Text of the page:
A Telling Anecdote from Clarence Thomas

POLITICS & POLICY
Supreme Court Justice Clarence Thomas at the U.S. Supreme Court in Washington, D.C., June 6, 2016 (Jonathan Ernst/Reuters)

As of Saturday, Clarence Thomas will have served as an associate justice of the United States Supreme Court for 30 years. To commemorate the milestone, the Heritage Foundation held an event on Thursday at which Thomas spoke. Among the anecdotes he shared was this exchange with the late Antonin Scalia:

He [Scalia] invited me to go to the Kennedy Center with him, cause he said ‘Clarence, you like classical music?’ I said, ‘Oh I sure do.’ He said, ‘Come to the Kennedy Center.’ I said, ‘Oh yeah, but I don’t like people who like classical music.’

Laughter from both storyteller and audience alike followed.

There are hundreds better suited to discuss Thomas’ legal legacy to date, as well as that which he might accomplish in the days to come. I’ll point out the obvious, though: Clarence Thomas is one of most remarkable men to ever sit on the bench, and not just because of his first-rate mind, but because of his humility. A humility that can perhaps only be achieved through the kind of adversity he’s faced — first as a child born into poverty, and then as the target of, as he deemed it, a nationally televised “high-tech lynching.”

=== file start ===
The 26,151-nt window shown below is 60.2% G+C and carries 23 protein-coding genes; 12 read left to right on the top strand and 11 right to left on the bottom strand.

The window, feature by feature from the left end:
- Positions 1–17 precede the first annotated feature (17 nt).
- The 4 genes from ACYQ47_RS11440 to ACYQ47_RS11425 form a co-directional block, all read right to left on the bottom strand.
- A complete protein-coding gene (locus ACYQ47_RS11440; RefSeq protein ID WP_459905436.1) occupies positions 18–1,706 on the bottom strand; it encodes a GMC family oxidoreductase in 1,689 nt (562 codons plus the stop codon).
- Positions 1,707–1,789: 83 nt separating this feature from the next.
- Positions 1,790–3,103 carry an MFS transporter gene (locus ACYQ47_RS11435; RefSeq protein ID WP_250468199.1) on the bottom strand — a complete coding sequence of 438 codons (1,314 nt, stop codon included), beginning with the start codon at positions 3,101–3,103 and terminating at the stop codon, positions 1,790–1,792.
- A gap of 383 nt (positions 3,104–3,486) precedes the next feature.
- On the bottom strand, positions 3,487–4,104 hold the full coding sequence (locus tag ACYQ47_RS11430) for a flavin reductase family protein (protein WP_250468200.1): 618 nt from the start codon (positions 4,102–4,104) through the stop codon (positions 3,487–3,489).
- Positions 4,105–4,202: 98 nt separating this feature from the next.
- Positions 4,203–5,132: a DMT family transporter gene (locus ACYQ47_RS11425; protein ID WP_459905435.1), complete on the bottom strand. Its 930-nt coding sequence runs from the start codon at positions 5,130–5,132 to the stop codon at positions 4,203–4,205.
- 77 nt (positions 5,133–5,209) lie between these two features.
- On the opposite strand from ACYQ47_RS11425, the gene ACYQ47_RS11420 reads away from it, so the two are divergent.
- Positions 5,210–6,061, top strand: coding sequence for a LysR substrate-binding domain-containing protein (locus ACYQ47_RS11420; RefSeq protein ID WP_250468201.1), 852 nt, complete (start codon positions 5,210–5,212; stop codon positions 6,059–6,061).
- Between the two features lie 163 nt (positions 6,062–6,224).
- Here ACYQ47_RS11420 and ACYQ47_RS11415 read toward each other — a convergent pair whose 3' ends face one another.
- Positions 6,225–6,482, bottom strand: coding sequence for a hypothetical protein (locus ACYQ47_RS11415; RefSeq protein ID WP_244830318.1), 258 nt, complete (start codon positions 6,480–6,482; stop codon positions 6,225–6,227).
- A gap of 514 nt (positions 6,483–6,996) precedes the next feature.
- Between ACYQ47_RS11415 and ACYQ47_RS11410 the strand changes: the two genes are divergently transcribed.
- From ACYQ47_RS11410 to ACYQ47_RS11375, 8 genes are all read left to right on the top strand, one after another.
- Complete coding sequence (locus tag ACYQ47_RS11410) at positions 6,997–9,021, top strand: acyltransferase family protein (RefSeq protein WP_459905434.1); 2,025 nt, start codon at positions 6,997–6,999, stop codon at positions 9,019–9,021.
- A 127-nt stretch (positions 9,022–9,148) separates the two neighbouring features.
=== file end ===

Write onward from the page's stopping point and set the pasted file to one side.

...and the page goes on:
Few have swam further upstream against the current, and fewer still have kept their sense of self and perspective while doing so.

You Might Like

Articles You May Like

Natural Immunity Works Better Than COVID Vaccines: New England Journal of Medicine
Flash mob robberies set to explode across America as mass money printing drives the poor into desperation
Matt Walsh pushes back against radical gender ideology with children’s book about a boy who pretends to be a walrus
Kevin Hart defends Dave Chappelle and says cancel culture has gone too far
Even Amid Thanksgiving Gratitude, Progressive Incoherence on Crime Is Hard to Ignore

Leave a Reply

Your email address will not be published. Required fields are marked *